New Delhi: The worst dry spell in nearly four decades pushed up food prices in India by an annual 14.5% in the week to 22 August, adding to worries that wholesale price inflation is poised to accelerate in coming months.
The widely watched wholesale price index fell 0.21% in the 12 months to 22 August, its 12th successive fall, although the number is distorted by the base effect of last year’s high energy prices.
“Maybe in another one or two weeks, WPI will be out of the negative zone. I think, WPI will definitely cross 6% by March end,” said D.K Joshi, principal economist at domestic rating agency Crisil.
A government panel said this week that wholesale price inflation could rise beyond a 4 to 5% comfort zone by the end of the fiscal year in March.
Private economists say WPI could rise even faster, putting the central bank in a tough position given the inability of monetary policy to mitigate price rises driven by supply side shortages.
The WPI figure compares with last week’s 0.95% annual decline and a market forecast for a decline of 0.87%.
Farmers in parts of the country may get a late summer reprieve, however, as rains were near normal for the third week in the seven days to 2 September, official sources said, although one person said the rain was unevenly distributed.
The food articles index rose 14.5% from a year earlier as drought engulfed nearly half of India’s districts, affecting summer-sown crops and forcing the government to intervene to bolster supplies and crack down on hoarding.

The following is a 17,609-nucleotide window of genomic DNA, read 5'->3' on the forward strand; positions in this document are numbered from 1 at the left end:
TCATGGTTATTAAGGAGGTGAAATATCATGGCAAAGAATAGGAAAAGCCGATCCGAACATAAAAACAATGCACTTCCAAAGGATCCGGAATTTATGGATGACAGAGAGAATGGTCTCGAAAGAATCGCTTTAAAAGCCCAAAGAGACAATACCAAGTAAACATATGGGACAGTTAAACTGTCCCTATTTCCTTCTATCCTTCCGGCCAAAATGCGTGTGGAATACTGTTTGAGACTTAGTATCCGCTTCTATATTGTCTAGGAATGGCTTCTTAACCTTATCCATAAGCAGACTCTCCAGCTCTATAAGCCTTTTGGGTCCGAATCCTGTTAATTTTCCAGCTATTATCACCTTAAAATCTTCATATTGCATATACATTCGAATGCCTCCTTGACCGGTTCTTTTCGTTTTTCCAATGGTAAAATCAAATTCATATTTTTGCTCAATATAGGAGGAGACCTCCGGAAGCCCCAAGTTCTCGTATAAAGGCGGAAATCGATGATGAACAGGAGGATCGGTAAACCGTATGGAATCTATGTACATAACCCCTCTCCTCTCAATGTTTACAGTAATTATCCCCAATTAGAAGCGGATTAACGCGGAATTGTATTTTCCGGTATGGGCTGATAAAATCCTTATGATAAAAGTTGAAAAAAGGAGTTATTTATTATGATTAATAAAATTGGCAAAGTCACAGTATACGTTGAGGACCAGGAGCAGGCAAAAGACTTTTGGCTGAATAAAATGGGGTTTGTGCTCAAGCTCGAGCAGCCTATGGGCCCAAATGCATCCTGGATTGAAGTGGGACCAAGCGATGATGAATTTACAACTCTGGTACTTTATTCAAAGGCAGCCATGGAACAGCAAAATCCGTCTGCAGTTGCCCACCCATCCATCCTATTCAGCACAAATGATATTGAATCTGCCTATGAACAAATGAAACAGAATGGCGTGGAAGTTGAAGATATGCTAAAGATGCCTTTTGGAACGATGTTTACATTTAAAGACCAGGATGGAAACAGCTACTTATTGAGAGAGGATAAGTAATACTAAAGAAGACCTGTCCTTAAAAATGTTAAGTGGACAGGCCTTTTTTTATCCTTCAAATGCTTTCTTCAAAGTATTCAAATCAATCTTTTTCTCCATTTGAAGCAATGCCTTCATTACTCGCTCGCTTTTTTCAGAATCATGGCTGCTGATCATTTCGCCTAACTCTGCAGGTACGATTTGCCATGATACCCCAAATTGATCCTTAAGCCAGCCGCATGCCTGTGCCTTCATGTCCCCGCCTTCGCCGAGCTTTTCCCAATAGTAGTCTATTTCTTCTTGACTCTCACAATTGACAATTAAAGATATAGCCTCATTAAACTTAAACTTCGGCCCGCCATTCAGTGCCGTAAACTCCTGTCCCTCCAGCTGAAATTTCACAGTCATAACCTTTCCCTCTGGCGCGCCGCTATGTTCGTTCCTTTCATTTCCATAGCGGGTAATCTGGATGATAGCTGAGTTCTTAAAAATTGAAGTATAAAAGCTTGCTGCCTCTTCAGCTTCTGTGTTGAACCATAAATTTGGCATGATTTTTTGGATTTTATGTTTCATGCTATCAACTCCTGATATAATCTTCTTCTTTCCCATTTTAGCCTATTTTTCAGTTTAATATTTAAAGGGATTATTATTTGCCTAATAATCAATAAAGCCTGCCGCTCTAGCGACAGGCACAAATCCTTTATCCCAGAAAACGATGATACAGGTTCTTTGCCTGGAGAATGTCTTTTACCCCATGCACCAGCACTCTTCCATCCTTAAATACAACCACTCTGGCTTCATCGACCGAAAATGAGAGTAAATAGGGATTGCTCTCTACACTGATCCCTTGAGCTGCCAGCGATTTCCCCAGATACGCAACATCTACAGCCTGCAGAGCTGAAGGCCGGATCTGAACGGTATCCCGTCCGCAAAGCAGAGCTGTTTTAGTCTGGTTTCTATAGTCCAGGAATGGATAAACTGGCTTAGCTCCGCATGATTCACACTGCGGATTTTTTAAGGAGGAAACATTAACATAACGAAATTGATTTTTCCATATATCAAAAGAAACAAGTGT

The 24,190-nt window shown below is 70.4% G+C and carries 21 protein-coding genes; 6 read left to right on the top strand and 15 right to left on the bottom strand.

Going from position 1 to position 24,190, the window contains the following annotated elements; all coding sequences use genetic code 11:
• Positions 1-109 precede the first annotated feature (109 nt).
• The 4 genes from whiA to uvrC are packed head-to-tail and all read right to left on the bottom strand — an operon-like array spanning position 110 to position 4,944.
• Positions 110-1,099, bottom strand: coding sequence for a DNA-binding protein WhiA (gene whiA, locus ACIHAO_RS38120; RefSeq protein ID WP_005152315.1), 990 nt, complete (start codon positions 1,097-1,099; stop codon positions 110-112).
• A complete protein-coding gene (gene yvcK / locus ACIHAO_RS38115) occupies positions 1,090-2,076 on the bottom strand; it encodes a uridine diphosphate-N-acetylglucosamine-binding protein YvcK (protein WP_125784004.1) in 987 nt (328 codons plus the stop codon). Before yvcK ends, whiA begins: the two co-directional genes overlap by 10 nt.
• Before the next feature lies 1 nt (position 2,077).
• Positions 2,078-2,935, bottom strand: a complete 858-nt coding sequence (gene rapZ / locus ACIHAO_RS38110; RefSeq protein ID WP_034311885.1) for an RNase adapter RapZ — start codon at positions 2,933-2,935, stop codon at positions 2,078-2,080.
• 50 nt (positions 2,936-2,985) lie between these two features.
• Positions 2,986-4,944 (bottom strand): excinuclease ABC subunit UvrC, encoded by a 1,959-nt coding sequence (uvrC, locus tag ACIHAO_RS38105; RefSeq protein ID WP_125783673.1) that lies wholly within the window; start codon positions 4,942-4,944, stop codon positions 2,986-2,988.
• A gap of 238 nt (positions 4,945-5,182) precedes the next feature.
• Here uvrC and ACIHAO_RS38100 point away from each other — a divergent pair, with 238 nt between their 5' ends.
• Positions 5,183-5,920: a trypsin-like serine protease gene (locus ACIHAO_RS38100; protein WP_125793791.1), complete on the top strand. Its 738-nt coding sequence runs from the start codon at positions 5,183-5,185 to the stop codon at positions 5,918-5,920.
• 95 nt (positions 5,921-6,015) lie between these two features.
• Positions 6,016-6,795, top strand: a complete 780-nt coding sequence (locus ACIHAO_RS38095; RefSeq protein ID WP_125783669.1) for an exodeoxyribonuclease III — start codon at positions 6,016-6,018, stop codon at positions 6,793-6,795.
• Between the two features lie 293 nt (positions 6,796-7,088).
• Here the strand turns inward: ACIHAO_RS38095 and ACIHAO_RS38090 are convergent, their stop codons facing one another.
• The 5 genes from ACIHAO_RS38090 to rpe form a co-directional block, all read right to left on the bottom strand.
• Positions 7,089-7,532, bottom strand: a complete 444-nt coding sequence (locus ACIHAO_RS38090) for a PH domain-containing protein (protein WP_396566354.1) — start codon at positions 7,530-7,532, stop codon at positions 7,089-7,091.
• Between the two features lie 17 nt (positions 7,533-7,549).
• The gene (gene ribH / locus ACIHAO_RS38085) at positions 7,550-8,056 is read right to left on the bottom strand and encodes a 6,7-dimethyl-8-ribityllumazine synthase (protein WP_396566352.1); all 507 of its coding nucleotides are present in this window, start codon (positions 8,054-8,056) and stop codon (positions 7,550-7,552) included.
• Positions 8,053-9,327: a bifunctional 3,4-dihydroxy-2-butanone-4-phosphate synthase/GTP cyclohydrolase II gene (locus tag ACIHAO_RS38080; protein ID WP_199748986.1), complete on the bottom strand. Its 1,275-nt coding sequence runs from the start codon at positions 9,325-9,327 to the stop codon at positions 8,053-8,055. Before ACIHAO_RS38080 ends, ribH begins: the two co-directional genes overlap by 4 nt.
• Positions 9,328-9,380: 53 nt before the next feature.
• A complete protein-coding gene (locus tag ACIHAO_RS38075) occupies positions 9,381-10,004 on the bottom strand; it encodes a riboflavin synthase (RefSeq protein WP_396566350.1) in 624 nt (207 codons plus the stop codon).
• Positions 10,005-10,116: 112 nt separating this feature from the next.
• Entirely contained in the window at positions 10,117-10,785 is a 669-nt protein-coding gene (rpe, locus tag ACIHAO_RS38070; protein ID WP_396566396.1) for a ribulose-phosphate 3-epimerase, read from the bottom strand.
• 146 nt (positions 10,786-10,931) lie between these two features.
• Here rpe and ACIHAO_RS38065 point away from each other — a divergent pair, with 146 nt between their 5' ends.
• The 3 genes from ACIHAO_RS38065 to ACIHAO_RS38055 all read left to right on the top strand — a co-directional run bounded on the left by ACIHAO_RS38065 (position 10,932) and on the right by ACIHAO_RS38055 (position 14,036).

Within the food group index, prices of sugar surged 37%, grains 12.6% and lentils 21.6%.
The consumer price index, which attaches greater weightage to food items, surged 11.29% in July. Summer crops have been hit by the worst rainfalls since 1972.
The benchmark stock index was up 0.4% from 0.3% before the data release, while 10-year bond yield was at 7.46%,from 7.43%.
The central bank had flagged concern over price pressures in its July policy review, and raised its inflation forecast for the fiscal year ending March 2010 to 5% from 4%.
Last month, the central bank said policy makers face a dilemma over the timing and pace of exiting from an accommodative monetary stance, and deficient rains could affect the inflation outlook more than the growth prospects.
“It (food price rise) may not entail a monetary action soon, but there is a case building for some degree of monetary action by January,” said Abheek Barua, chief economist, HDFC Bank.
In July, the central bank held policy rates steady after having slashed the key lending rate by 425 basis points between October and April, to help recovery in a fragile economy.
A slowdown in the economy had led to a fall in prices of manufactured products and metals from a year earlier, prompting the central bank to keep interest rates benign.
But demand has started picking up, as is evident from rising car sales, cement output and home sales.
“The week-on-week increase in manufacturing prices is also what we are looking at as this would come into play when it comes to hardening of interest rates,” said Atsi Sheth, chief economist of Reliance Equities.
India’s Planning Commission, which advises the government on policy, forecast Asia’s third-largest economy would expand by 6.3% for 2009/10, compared with 6.7% in the previous year.
See The economy grew 6.7% in 2008/09, slower than the 9 percent or more growth clocked in the previous three years, and the central bank has forecast 6 percent growth in 2009/10 with an upward bias.